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kwaw  kwaw is offline
Join Date: 29 Dec 2003
Location: Nr. Ephesus, Turkey
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Originally Posted by Ayumi
Your comments about Tarot being something for the 'common people' is very true, and very important, Rosanne.

Also let's not forget woodcuts like Erhard Schon's 1515 horoscope wheel shown on the cover of Paul Huson's Mystical Origins of the Tarot, as a great example of the kind of illustrations that would have been included in the Farmer's Calendar's and Almanacs of the period.
Yes, and Calendars and Almanacs from the very beginning of printing were common and popular. Astrological lore and numerological symbolism was ubiquitous in popular culture, exoteric not esoteric, it would be odd for such not to be in the tarot as a popular artifact and such does not necessarily imply that it was structured on the basis of such.

The horoscope engraved by Erhard Schoen, in the houses note:

the man at his counting table with purse in second house, (traditional cosignificators Taurus and Jupiter)

the old man with stick in the 4th house (traditional cosignificators Cancer and Sun of father by day, though here the image of old man with stick would be more congruent with Saturn, significator of the 'father' by night and also of the end of things as signified by 4th house)

the children in 5th house, (traditional cosignificators Leo and Venus)

the marriage in the seventh house, (traditional cosignificators Libra and Moon)

Skeleton with scythe in 8th house, (traditional cosignificators Scorpio and Saturn)

Pope in 9 (traditional cosignificators Sagitarrius and Jupiter)

Emperor in 10 (traditional cosignificators Capricorn and Mars)

Wheel in 11 (traditional cosignificators Aquarius and Sun)

(As a side note you can also see from the above the depiction of the sign Cancer is very much like that of the moon card, more crayfish than crablike)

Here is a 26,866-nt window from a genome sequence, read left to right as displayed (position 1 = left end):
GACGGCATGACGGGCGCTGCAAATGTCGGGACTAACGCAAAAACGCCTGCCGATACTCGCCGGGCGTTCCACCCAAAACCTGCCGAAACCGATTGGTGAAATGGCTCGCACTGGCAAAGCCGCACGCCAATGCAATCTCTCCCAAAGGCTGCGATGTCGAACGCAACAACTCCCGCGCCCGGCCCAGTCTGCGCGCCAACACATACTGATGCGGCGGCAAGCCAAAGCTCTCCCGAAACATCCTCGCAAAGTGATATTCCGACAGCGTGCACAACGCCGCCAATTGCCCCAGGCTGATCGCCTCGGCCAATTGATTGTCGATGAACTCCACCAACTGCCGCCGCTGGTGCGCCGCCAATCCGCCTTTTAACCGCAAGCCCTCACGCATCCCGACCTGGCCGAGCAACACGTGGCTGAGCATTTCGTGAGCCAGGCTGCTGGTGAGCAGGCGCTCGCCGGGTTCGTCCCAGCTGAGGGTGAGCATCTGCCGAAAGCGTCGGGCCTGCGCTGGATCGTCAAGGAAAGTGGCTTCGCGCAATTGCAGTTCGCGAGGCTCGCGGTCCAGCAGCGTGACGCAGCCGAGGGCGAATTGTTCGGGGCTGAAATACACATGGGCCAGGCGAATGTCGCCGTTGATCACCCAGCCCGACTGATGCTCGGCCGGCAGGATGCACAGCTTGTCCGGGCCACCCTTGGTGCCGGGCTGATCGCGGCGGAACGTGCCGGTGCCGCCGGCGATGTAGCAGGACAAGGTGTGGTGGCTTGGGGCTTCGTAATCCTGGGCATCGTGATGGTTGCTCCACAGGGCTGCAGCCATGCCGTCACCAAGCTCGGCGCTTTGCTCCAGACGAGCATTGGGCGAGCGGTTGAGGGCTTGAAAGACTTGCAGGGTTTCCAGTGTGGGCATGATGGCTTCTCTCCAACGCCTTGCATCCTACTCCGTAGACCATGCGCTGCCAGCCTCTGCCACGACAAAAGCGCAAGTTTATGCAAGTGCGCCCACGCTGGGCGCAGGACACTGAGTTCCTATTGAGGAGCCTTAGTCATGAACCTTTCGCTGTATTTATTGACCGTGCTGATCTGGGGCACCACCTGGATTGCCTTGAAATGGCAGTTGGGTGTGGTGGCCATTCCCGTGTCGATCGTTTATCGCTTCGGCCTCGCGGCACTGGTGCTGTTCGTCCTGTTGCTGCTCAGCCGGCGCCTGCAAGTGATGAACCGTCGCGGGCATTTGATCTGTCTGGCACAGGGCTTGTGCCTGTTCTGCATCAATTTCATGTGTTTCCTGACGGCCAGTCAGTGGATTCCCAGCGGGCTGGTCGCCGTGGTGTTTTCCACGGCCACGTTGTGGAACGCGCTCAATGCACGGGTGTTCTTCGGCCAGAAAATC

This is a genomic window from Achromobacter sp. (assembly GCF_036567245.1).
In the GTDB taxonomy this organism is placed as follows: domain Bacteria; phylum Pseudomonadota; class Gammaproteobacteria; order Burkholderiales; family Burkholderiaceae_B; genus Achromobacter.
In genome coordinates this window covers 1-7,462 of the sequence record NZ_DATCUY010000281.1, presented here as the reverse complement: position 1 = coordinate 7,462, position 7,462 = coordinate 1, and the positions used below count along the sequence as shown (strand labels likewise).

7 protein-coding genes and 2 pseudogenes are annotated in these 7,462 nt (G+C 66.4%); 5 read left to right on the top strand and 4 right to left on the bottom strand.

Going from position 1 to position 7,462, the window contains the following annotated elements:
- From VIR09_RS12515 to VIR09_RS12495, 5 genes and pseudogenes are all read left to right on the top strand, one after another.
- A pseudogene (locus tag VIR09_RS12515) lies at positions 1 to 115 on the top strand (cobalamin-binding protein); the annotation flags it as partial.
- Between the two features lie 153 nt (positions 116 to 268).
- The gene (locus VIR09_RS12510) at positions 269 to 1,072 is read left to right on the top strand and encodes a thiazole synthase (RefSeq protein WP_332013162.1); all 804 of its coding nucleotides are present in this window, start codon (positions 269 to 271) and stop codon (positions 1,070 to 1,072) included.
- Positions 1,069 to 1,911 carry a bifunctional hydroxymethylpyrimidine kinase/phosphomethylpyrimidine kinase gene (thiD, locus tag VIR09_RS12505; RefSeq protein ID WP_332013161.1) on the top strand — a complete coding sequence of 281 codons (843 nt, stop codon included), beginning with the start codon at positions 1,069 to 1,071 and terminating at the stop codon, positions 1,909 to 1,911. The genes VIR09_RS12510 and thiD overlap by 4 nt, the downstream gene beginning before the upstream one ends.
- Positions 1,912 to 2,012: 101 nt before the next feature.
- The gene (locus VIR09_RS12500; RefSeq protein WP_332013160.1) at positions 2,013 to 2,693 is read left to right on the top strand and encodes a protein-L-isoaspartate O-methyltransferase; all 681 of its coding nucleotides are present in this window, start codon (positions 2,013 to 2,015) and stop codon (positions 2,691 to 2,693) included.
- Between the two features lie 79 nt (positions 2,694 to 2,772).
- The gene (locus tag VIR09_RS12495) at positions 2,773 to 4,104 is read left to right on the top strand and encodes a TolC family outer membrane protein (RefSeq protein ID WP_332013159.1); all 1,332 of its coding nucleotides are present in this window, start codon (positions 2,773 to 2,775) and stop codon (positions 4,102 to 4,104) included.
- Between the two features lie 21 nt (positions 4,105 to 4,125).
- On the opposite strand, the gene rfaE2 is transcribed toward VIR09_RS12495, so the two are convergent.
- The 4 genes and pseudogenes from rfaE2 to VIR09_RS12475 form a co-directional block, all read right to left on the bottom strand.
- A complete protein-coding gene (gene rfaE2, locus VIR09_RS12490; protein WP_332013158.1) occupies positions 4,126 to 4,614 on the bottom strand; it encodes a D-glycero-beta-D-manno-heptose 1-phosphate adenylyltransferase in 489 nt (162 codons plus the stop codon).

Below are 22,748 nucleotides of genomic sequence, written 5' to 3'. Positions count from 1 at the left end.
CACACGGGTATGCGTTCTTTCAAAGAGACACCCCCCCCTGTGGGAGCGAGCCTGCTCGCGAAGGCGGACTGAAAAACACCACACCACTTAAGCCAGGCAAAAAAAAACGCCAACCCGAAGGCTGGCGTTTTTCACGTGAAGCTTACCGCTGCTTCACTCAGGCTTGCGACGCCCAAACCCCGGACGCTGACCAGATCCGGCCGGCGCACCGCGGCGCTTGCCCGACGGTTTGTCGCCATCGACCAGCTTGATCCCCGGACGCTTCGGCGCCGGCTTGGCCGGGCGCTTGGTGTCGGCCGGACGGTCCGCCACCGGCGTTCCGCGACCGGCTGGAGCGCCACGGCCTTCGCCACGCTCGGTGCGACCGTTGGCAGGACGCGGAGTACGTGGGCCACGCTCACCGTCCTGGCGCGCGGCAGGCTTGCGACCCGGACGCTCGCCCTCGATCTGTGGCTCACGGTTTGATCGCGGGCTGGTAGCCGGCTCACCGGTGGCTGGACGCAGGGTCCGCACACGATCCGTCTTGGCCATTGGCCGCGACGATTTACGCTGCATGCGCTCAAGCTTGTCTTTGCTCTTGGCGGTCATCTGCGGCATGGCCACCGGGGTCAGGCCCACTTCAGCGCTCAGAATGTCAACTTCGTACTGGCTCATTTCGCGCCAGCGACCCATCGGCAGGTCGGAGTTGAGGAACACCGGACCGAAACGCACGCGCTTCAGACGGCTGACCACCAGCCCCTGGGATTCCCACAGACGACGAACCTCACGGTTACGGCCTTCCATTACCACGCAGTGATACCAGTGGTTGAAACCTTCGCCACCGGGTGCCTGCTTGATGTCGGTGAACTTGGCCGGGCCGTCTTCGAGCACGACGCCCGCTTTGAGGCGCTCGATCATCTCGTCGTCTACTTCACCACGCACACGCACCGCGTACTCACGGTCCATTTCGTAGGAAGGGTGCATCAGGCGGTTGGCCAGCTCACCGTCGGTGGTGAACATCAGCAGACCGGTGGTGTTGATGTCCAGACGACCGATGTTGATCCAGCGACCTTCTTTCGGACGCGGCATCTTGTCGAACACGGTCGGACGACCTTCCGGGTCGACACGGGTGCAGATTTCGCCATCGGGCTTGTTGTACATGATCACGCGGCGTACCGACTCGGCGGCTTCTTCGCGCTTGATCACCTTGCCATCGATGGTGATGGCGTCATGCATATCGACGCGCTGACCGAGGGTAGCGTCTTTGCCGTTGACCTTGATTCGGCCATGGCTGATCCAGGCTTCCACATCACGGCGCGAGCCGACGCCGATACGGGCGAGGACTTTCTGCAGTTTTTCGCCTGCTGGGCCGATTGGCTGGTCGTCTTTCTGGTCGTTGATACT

Making well informed choices about any astrological associations really means seeing astrology as the people of the time would have. There is often a lot of confusion about the symbolism of the celestial houses (Leo, Virgo, etc.) and the mundane houses (3rd house=brothers, 9th house=journey's, etc). Things like Scorpio having ANYTHING to do with Death, was unknown in the 16th century.

8th house (Death) = Saturn, ruler of boundaries, beginnings and ends.

Yep, I agree, but I think you overstate the case a little to say that Scorpio does not having ANYTHING to do with Death, the sign is associated with the 8th as is the planet Saturn as a cosignificator; as I wrote in previous post about the list I gave the iconographic relationship is frequently a better fit to the house of which the sign is cosignificator:

And the cosignificator of the 8th house of Death is Scorpio under which I listed it:

The Eigth House

The Estate of Men deceased, Death, its qualitiy and nature; the Wills, Legacies and Testaments of Men deceased; Dowry of the Wife. Portion of the Maid, whether much or little, easie to be obtained or with difficulty. In duels it represents the Adversaries Second; in Lawsuits the Defendants friends. What kinds of Death a Man shall dye, it signifies fear and anguish of Minde. Who shall enjoy or be heir to the Deceased.

It rules the Privy-parts. Of colours, the Green and Black. Of Signes it has Scorpio for Cosignificator, and Saturn, the Hemoroids, the Stone, Strangury, Poysons, and Bladder are ruled.

William Lilly Christian Astrology: Book I An Introduction to Astrology

While it is fairly straightforward to find correlations with the iconography of the planets any such made with signs tends to be far more of a stretch and to incorporate anachronisms. Perhaps that is because as you rightly note, the planets were considered far more significant, the emphasis on signs is a product of modern astrology.

I think you give a very clear explanation of the relationship of the planetary cosignificators to the meaning of the houses BTW; though the cycle of the sun, annual and diurnal, is also relevant of course. And your example of an astrological spread is excellent, thank you.

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